Natural Disasters, Bank Damages, and Firm Activities

January 25, 2015 • GLOBAL ECONOMY, FINANCE & BANKING, Asia - Pacific, Global Capital Markets, Governance & Regulation

By Kaoru Hosono and Daisuke Miyakawa

Below Kaoru Hosono and Daisuke Miyakawa examine the impacts of financial shocks arising from two earthquakes in Japan on firms’ financing and activities. On one hand, they find that bank damages from the 1995 Kobe earthquake significantly lowered the investment and export of undamaged firms transacting with damaged banks. On the other hand, they find that bank damages from the 2011 Tohoku earthquake did not affect bank borrowing, even reduced the probability of firms’ bankruptcy, and further weakened the tendency for more efficient firms to be less likely to go bankrupt. Their results suggest temporary and modest government support after a disaster is desirable.

Direct and Indirect Impacts of Natural Disasters

Natural disasters disrupt business operations not only directly through the loss of lives and the destruction of buildings and equipment, but also indirectly through the impact on firms’ transaction partners. A survey conducted in July 2012 following the Tohoku earthquake, which wreaked havoc in the northern part of Japan on March 11, 2011, for example, suggests that 62.5% of firms in the Tohoku area suffered direct damage from the earthquake. In addition, however, 36.5% of firms also indicated that they were negatively affected by damage to their suppliers, and 44% stated that they were negatively affected by damage to their customers. Moreover, 4.8% of firms replied that they were adversely affected by the fact that the bank with which they transacted suffered damage as a result of the earthquake.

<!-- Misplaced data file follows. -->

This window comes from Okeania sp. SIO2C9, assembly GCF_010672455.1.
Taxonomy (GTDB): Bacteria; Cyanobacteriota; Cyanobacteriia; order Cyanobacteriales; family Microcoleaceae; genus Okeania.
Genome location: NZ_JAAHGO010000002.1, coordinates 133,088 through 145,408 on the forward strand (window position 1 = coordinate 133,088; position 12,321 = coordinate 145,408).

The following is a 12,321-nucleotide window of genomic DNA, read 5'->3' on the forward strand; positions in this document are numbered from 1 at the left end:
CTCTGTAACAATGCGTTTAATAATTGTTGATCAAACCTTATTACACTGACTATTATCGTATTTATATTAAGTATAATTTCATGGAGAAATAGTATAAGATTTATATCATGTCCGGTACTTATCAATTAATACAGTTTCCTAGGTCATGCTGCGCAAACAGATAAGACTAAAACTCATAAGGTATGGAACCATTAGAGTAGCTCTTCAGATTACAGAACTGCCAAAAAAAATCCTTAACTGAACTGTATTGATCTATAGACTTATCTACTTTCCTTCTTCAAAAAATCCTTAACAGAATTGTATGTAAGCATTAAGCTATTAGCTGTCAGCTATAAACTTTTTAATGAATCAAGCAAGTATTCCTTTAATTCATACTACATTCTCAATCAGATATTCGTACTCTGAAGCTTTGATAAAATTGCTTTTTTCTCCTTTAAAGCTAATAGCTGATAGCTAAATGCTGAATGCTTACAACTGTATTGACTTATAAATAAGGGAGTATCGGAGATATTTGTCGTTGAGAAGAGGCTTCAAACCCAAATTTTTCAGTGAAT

Among firms’ transaction partners, suppliers of funding, especially banks, play a particularly important role in the process of economic recovery from natural disasters. When banks suffer physical damage or damage to their capital as a result of a natural disaster, they may not be able to provide sufficient funds at the same interest rates as before. In frictionless financial markets, firms should be able to offset such a negative shock to their funding by switching from a damaged to an undamaged bank or raising funds from the financial markets. In practice, however, switching may involve substantial costs or time due to the role played by private information on firms’ creditworthiness, potentially making it difficult for firms to obtain funds from alternative sources in a timely and cost-efficient manner. Thus, whether damage to banks affects firm activities or not is an empirical issue.

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